HC Deb 05 February 1918 vol 101 cc2135-6W

asked the Under-Secretary of State for War whether he is aware that overseas British soldiers have in certain cases concealed the fact of their being already married and have become engaged to, and have married girls in this country; that such girls and their friends, especially if in humble circumstances, have no means of acquiring information independently of the men themselves; that at the headquarters of all Dominion troops all information from the soldier's file is refused under the King's Regulations. except that the Australian headquarters will state whether a soldier on joining described himself as married or single; whether he will consider if a change in the Regulations permitting some information to be given can be made; and will a copy of the. whole of the information about overseas soldiers upon the file be afforded if application for the same is made by the soldier himself?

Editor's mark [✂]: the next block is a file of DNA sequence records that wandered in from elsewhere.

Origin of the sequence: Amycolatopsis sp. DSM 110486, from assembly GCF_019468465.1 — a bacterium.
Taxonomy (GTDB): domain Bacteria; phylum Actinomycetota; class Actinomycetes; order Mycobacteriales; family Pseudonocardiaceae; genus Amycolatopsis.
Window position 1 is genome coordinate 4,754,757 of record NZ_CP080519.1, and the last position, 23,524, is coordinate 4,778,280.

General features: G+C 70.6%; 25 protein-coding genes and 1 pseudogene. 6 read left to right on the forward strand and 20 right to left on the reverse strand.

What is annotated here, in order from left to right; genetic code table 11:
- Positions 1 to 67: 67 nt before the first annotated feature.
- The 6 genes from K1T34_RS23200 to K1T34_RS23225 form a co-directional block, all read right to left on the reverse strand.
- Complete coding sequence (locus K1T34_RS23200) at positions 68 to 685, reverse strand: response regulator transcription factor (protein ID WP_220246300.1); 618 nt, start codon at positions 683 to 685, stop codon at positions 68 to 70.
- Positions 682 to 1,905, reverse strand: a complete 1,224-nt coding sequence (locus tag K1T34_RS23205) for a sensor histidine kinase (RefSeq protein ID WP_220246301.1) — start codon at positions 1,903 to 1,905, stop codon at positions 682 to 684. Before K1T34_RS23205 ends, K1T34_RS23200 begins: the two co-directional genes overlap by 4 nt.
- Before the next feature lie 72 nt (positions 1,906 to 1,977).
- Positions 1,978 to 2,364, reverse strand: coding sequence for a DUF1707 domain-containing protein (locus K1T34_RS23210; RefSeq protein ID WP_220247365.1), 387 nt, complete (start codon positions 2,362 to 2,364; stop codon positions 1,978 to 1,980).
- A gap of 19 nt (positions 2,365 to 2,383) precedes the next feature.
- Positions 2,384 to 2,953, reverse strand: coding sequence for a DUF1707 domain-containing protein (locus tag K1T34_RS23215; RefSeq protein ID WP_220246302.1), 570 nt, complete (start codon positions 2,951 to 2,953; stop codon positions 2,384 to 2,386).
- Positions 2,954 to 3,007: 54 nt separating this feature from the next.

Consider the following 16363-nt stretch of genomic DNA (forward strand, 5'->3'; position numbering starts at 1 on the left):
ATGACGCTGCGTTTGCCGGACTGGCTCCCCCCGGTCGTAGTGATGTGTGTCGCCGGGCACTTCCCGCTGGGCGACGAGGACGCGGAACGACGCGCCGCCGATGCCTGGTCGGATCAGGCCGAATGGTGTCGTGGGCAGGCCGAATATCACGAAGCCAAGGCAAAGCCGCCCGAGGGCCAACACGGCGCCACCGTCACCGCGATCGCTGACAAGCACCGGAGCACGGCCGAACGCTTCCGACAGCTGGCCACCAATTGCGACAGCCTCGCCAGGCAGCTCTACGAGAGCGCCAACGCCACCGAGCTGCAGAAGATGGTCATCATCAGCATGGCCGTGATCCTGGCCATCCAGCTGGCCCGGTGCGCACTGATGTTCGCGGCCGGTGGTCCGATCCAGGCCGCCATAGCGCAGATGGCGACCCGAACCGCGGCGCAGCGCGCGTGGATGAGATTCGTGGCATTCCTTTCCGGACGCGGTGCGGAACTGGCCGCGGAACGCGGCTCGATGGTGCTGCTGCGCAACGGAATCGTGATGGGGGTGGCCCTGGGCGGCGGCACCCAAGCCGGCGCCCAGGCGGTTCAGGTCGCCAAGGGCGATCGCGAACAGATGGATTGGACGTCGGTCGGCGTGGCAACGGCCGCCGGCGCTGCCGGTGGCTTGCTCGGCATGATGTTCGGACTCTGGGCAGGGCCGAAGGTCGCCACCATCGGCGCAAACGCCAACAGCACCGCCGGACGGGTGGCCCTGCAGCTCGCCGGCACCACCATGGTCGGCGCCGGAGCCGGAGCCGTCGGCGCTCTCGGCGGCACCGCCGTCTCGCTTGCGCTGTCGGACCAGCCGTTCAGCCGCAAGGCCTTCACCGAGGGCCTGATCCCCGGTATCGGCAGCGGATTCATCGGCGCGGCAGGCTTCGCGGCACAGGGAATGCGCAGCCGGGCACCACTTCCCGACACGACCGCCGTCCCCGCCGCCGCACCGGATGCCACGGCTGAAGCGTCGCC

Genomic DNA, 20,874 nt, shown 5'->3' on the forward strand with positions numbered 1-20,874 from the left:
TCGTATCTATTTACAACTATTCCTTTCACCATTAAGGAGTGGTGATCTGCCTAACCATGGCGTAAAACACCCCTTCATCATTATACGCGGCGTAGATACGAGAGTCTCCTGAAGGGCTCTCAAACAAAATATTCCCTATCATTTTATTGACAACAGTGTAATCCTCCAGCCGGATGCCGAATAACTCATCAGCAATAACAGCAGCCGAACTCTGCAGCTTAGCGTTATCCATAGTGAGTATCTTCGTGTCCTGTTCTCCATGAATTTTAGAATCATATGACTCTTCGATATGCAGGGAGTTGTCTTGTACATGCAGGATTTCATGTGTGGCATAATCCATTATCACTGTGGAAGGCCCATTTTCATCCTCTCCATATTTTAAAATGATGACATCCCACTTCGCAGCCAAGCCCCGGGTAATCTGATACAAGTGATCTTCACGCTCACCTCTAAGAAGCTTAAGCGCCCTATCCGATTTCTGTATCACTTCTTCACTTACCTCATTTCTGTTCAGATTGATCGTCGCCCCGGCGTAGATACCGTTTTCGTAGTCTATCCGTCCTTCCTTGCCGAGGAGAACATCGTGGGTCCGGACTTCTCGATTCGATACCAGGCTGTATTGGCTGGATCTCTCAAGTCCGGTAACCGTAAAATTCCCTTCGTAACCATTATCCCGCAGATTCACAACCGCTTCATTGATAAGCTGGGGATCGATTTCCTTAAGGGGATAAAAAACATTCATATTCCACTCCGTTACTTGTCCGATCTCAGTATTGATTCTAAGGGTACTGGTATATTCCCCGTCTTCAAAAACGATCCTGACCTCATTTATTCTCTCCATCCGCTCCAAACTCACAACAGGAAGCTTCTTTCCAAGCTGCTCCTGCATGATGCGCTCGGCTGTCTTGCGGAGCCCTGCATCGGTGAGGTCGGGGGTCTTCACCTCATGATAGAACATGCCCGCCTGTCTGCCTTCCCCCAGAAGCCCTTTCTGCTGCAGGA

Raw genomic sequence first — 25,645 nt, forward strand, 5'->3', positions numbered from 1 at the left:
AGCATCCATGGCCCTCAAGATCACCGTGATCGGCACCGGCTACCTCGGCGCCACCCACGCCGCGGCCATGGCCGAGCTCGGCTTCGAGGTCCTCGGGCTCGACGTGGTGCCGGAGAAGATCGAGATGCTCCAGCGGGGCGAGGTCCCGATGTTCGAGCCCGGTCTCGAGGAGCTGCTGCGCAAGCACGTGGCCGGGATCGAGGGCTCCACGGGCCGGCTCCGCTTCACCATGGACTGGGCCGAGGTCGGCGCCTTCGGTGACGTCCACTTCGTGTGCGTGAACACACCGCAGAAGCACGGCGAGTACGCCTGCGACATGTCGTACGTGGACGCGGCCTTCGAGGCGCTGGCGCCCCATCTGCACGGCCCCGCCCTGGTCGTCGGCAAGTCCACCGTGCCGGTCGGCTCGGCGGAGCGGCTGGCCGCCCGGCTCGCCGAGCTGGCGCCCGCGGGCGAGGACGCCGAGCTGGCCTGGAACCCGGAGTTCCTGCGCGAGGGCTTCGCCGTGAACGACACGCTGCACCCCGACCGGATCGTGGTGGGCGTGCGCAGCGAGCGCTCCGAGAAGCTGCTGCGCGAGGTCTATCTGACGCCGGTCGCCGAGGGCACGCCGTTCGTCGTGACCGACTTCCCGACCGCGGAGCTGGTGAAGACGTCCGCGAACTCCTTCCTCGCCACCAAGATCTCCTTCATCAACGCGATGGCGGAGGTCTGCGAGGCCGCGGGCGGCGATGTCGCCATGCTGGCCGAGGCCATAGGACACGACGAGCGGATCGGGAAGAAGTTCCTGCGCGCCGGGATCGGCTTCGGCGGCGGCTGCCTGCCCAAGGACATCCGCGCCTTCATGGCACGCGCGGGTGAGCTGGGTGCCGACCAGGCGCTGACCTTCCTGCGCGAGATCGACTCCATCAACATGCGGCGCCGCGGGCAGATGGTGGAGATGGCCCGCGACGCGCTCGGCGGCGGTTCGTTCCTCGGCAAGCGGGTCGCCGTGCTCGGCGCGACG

I have made inquiries, and find that the practice of the Canadian, Australian and New Zealand military authorities agrees with that of the Imperial Authorities in regarding the information recorded in a soldier's documents as confidential. All that the documents of a soldier can show in this respect is whether he declared himself married, single, or widower on enlistment, and whether he has married with permission during his service. It is the practice of the Canadian Authorities to refer abonâ fide inquirer to the man's Commanding Officer, whose permission is necessary to the marriage, and who would not give it if he was aware of an impediment. The Australian Authorities inform inquirers whether a man is married or single so far as is known from the records. An inquirer therefore already has facilities for finding out the point at issue, in so far as it is ascertainable from a man's documents. As regards New Zealand, I would refer my hon. Friend to a letter which appeared on the 2nd February in the "Times" from the High Commissioner. I understand from the New Zealand military authorities that inquiries made at their office as to whether a soldier is married or not have always been answered.